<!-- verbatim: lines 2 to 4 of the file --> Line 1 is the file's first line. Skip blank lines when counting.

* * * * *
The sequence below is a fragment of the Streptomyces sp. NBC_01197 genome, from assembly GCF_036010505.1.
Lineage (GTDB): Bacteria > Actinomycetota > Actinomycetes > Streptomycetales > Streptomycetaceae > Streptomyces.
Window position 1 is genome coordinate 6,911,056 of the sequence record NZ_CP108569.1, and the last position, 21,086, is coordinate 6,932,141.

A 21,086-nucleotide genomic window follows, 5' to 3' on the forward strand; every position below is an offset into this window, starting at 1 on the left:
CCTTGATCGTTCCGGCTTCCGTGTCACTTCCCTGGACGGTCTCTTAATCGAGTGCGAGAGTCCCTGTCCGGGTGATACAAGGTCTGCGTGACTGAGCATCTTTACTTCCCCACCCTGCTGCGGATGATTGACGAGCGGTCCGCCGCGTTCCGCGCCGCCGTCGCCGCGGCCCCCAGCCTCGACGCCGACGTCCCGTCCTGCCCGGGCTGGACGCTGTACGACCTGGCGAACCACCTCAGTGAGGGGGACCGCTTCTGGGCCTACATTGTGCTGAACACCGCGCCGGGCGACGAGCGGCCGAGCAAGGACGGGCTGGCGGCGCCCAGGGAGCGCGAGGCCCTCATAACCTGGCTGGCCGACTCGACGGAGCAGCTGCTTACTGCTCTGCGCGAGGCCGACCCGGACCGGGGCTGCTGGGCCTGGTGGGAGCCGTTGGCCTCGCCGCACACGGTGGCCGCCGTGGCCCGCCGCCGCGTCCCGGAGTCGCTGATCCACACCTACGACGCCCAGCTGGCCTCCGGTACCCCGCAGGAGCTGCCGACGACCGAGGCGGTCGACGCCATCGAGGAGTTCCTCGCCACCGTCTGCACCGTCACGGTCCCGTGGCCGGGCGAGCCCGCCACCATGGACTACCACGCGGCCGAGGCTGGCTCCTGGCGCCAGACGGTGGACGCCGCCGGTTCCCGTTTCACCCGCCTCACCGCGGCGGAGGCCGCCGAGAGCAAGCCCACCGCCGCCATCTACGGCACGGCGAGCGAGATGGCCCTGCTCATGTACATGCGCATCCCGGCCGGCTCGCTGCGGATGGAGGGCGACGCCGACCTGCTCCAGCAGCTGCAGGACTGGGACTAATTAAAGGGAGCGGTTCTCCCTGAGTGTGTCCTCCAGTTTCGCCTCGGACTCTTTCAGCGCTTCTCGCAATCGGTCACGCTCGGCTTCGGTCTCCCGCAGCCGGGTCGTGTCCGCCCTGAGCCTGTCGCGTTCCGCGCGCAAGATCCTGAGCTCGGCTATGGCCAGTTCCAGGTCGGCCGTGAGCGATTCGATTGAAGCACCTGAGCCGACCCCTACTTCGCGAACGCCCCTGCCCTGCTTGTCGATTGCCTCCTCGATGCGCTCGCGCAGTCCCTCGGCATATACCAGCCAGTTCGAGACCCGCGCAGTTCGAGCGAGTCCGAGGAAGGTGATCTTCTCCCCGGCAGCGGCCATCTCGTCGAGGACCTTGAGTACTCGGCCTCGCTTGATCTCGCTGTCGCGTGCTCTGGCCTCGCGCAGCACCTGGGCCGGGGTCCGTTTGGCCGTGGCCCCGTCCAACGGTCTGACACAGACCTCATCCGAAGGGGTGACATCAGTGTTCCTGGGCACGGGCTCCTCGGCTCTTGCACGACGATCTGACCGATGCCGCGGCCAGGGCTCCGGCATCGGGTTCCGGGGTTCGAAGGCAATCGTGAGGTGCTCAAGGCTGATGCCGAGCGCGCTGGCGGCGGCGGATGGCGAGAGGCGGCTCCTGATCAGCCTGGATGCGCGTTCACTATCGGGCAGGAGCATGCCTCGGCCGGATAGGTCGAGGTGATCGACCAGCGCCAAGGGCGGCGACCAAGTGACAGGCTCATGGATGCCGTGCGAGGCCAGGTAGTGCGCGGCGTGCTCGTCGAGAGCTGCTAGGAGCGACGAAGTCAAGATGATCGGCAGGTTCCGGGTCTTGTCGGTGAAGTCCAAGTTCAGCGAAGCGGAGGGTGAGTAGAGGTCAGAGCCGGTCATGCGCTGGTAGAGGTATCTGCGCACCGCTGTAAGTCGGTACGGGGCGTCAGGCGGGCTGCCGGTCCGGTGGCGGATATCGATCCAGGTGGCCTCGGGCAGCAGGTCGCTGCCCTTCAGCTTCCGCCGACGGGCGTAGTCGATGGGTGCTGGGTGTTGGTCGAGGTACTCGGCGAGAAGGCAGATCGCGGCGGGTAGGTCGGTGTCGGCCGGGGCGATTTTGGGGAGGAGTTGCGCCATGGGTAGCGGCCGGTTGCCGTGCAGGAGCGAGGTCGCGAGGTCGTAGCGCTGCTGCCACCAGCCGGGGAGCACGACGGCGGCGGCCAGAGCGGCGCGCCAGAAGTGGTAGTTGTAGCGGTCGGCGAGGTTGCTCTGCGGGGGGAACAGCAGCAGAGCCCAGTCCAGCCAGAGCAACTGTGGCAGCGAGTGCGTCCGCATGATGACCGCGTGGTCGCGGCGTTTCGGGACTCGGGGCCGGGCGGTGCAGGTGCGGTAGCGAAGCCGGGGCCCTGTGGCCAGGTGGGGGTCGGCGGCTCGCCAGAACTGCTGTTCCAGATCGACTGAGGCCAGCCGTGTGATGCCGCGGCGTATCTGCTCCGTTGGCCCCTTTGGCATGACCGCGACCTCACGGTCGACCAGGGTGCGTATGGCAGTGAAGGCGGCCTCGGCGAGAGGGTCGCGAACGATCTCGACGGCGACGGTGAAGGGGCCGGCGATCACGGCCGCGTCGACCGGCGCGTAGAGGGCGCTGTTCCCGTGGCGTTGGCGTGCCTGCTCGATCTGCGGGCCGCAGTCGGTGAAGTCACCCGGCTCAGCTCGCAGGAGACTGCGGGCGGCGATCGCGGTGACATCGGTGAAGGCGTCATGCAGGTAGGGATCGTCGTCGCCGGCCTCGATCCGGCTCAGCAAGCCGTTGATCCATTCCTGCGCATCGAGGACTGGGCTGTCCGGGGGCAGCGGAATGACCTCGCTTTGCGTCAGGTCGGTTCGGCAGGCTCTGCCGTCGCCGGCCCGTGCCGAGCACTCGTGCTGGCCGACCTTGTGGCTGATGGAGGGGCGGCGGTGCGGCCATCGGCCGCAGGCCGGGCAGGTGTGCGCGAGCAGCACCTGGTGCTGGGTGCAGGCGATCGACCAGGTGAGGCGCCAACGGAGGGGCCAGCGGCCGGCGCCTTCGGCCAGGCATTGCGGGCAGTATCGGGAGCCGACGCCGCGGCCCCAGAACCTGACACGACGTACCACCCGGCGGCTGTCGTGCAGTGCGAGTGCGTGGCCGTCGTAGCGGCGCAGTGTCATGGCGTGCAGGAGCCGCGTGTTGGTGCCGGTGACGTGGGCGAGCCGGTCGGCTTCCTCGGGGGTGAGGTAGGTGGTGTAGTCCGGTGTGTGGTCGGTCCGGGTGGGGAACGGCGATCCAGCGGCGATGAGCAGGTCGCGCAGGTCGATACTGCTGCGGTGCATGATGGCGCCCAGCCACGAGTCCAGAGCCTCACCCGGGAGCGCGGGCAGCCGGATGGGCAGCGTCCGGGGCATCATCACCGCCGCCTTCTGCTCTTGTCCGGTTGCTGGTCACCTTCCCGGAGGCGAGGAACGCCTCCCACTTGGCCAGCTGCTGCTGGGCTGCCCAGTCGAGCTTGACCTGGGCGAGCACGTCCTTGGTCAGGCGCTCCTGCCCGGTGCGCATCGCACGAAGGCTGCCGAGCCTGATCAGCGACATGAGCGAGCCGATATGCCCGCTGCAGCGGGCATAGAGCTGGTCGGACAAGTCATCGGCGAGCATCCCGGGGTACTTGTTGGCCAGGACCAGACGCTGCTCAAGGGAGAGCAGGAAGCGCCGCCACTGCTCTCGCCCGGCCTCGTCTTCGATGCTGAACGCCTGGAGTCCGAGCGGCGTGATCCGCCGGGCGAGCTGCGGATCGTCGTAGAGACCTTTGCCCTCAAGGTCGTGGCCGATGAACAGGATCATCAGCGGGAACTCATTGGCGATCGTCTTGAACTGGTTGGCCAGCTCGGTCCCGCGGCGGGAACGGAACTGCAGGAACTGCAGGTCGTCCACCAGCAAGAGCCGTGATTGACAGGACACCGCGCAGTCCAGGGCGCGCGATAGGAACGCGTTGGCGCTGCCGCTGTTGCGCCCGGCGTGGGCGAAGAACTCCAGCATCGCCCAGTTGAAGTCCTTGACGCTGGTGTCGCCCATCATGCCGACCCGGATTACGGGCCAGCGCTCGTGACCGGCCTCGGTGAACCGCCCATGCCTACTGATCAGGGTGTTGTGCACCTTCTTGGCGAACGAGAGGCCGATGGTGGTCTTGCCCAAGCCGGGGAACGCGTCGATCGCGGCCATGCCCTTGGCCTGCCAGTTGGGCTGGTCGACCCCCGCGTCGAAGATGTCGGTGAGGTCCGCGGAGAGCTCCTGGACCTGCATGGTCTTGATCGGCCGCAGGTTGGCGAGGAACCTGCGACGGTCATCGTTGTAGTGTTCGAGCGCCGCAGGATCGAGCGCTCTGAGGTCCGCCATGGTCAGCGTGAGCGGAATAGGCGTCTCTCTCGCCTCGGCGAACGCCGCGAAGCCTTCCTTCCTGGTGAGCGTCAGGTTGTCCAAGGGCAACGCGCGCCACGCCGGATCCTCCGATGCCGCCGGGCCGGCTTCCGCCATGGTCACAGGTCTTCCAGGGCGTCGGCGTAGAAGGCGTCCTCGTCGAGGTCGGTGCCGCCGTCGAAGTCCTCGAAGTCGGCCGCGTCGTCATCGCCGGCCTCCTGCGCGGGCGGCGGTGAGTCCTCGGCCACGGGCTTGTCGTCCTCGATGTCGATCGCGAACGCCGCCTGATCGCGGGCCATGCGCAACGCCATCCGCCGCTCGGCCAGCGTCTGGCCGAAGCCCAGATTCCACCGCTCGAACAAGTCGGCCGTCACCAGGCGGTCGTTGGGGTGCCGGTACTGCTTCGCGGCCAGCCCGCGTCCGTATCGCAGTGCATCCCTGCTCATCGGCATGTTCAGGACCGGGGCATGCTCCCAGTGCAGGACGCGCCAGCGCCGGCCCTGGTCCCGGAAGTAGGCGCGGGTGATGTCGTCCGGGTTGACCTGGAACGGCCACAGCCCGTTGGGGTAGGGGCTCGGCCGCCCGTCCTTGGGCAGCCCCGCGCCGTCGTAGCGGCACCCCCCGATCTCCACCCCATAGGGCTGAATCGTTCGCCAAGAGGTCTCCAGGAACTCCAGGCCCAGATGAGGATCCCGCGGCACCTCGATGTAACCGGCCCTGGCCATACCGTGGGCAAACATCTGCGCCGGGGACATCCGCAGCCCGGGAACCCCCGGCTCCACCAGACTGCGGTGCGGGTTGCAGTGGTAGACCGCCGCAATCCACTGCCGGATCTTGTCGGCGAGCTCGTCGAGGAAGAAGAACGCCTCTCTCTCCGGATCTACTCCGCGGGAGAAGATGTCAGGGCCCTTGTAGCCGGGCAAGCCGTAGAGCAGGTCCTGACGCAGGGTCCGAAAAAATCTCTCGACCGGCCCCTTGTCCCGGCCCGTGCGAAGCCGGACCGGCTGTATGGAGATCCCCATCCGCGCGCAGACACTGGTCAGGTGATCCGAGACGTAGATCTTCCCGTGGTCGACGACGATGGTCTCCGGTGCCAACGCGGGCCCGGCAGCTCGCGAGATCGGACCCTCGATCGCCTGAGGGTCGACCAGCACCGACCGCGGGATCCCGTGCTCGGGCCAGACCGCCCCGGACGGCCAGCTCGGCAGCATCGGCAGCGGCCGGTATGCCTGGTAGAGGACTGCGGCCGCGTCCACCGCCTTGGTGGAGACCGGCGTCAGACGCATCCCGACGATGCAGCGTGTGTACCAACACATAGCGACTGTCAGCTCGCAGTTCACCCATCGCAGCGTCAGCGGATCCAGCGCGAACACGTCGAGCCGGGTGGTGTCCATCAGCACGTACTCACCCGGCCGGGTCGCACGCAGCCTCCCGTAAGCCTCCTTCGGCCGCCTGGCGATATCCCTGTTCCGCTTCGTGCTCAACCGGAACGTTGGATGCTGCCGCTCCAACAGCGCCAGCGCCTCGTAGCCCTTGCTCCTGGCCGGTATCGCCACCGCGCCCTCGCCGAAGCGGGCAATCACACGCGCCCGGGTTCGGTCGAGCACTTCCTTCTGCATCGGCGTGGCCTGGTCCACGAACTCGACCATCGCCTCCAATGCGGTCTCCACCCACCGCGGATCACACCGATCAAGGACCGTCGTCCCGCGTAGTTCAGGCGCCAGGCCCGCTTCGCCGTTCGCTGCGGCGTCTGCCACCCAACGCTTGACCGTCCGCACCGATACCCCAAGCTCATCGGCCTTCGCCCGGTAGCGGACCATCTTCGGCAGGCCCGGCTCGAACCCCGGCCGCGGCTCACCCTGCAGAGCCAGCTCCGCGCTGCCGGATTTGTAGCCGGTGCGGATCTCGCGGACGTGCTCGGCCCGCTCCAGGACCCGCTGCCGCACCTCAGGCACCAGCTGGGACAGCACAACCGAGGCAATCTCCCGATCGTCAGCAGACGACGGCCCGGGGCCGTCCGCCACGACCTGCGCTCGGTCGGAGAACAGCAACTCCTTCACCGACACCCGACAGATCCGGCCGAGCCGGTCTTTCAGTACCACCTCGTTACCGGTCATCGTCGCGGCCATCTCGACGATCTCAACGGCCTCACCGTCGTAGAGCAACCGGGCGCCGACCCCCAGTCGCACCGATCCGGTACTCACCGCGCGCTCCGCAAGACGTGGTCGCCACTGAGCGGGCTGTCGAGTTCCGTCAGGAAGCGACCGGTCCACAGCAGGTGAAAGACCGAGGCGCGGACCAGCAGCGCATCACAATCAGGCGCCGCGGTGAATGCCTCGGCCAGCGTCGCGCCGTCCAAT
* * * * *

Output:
Lineage (GTDB): Bacteria > Actinomycetota > Actinomycetes > Streptomycetales > Streptomycetaceae > Streptomyces.
Window position 1 is genome coordinate 6,911,056 of the sequence record NZ_CP108569.1, and the last position, 21,086, is coordinate 6,932,141.

A 21,086-nucleotide genomic window follows, 5' to 3' on the forward strand; every position below is an offset into this window, starting at 1 on the left: